Hopson Grace is a sumptuous design boutique for those who appreciate the art of a well laid table. Martha Grace McKimm and Andrea Hopson are the owners behind the store. Hopson worked as an exec at Tiffany's and Co. for 20 years, where she met McKimm who was at Veritas Communication.
The store is beautiful and aesthetically pristine. Exactly as you would imagine a design store to look like. It's situated in Rosedale just down the street from the Greenhouse Juice cottage on MacPherson Avenue.
Before I have a chance to look at the store or the intricate designs and accessories, McKimm and I start talking about the lost art of etiquette. McKimm and Hopson are hoping to bring back table manners by hosting workshops and events catered to those who want to catch up on proper etiquette in a relaxed environment.
They will also be offering mixology courses, wine tasting, flower arrangements and table manners 101 for kids. The events will be held in their spacious open concept studio space above the shop, which can also be rented out in the fall for events.
So, if we're talking about etiquette, when do you start eating during a dinner party? When all the food is served or when the host sits down? McKimm and Hopson smile at me knowingly, as if that question must come up a lot as a basic of dinner table behavior. You pick up your knife and fork when the host sits down to eat. And now you know!
McKimm and Hopson hope to inspire people to come back to the essentials: food, wine, friends and family. "This is more than just about a beautiful product, but also what you do with it," says McKimm.
They've curated many handmade and unique items like French copper mixing bowls and designs from Richard Ginori, Tom Dixon and David Mellor, and linens from France's Thieffry Linens. Hopson Grace is the only store in Canada to carry flatware from David Miller, an award winning industrial designer.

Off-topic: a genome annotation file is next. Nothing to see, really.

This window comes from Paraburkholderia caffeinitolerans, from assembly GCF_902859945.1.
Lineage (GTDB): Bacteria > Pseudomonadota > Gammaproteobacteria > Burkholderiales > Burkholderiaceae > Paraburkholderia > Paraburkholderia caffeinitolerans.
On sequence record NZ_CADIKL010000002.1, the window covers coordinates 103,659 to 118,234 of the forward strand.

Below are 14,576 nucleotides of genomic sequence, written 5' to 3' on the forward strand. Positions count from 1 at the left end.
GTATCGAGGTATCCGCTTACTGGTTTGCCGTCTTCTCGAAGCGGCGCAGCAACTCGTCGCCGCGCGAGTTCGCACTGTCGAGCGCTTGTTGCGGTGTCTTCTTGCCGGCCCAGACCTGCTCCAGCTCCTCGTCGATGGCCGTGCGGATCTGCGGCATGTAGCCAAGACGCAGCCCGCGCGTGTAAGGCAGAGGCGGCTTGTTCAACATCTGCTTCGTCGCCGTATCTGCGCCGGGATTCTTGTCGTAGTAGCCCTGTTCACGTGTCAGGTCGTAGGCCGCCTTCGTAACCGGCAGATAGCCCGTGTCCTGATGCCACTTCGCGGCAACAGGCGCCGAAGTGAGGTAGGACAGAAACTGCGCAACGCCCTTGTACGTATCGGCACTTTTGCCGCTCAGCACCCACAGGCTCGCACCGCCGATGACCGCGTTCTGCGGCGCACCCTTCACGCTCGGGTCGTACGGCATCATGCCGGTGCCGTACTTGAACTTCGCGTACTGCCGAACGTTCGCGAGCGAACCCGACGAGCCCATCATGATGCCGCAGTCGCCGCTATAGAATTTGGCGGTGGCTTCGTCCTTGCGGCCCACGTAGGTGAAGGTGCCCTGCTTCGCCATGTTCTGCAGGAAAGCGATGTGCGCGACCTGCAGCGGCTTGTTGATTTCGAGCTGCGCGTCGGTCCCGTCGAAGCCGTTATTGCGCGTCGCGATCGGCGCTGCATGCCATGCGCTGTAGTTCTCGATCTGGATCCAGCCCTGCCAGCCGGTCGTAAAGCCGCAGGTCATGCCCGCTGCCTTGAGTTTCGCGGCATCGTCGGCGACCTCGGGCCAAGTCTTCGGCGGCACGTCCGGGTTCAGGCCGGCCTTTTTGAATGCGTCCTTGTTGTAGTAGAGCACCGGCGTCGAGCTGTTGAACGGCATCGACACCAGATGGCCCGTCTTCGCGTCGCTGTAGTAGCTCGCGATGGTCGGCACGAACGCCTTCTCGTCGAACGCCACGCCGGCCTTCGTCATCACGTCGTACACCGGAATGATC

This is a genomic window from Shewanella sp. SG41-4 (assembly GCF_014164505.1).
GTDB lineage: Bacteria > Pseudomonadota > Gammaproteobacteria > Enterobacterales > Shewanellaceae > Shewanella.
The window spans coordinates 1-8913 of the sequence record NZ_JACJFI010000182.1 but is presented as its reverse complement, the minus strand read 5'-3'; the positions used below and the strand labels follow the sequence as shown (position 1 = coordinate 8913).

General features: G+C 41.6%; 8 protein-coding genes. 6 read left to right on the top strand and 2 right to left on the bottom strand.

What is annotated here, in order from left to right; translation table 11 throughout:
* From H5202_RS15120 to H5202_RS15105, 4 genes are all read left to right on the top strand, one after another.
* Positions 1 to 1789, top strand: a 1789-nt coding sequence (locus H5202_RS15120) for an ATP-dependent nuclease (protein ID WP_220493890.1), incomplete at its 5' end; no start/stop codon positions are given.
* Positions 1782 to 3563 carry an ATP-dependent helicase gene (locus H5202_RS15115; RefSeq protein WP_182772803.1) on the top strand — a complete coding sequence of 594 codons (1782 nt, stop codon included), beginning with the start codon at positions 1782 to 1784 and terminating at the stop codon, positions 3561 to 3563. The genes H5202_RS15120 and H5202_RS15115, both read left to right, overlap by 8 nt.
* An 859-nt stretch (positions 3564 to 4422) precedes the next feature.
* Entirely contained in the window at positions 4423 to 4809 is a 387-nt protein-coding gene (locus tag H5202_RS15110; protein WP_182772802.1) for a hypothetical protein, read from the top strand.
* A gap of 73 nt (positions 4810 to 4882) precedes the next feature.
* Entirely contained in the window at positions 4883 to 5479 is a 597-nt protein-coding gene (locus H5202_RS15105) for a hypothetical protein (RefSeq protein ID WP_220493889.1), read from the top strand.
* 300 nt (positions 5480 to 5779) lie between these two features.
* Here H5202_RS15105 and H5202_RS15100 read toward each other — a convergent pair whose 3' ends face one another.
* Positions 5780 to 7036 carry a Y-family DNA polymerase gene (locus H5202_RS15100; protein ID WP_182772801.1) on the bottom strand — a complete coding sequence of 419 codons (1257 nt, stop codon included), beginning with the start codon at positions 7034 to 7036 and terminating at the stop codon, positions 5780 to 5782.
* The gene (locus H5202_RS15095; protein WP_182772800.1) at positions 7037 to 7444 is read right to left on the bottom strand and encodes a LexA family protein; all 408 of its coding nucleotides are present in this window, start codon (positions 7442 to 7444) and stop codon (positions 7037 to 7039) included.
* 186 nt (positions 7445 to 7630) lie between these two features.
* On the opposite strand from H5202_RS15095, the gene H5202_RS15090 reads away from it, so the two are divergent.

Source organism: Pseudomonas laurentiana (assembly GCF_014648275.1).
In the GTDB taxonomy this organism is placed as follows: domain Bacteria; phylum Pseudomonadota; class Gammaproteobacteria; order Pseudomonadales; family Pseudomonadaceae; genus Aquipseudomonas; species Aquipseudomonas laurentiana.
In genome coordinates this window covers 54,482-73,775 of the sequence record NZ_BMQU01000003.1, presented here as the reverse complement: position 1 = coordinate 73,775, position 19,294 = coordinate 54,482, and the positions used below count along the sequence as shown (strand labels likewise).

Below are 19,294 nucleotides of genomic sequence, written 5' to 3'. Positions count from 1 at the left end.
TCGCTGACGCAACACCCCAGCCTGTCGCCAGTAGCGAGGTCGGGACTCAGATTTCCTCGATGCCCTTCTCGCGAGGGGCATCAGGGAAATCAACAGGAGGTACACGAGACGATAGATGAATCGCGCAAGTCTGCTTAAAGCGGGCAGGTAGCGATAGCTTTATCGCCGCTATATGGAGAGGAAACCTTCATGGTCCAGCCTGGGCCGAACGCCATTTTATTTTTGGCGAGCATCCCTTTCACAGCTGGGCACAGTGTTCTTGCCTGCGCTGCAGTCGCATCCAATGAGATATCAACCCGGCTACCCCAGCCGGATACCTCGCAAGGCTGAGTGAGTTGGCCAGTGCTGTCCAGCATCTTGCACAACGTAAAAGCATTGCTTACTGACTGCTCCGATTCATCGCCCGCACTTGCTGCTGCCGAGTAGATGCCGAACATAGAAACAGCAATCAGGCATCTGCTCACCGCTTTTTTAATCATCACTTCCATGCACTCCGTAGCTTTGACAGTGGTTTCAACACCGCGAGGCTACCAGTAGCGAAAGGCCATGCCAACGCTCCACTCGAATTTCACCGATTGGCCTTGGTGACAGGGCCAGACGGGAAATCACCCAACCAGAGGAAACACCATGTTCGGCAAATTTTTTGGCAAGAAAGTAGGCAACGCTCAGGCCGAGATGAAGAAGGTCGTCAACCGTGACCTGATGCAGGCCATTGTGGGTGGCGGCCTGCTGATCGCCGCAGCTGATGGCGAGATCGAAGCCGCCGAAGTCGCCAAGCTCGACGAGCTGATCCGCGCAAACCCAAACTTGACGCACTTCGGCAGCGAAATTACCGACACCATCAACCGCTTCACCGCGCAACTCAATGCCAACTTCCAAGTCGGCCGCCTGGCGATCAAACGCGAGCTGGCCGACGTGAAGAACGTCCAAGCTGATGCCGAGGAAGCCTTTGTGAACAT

My personal favourite is the tableware line from Jim Lorriman, a designer from Ontario who takes reclaimed wood and cedar from Georgian Bay and makes it into polished salad bowls and serving plates.
While dinner party etiquette still holds, the rules of dinnerware designs are no longer as rigid. Mixing and matching items, textures and designers is encouraged and seen as personal touch brought into each person's home repertoire. You don't need to commit to a look and can mix designs like wood and ceramics to appeal to both contemporary and traditional manners.
While focusing on luxury entertaining, Hopson Grace is surprisingly affordable. You can definitely splurge on items like handmade Match Pewter creamers ($250), or beautiful striped paper napkins ($12.50) that allow you to set a stylish dinner table for less. You'll also find delicious jams from La Chambre aux Confitures artisanal jams ($13.50) and sea salts from Vancouver Island Salt Co.
Even those who think they don't need an upgrade to their serving items or dinner plates will become enthralled with the products. Hopson Grace engages the customer in a relaxed way without making you feel pressured to buy anything. They want you to learn about the products and the people behind them, and then envision it in your own home.
Photos by Hector Vasquez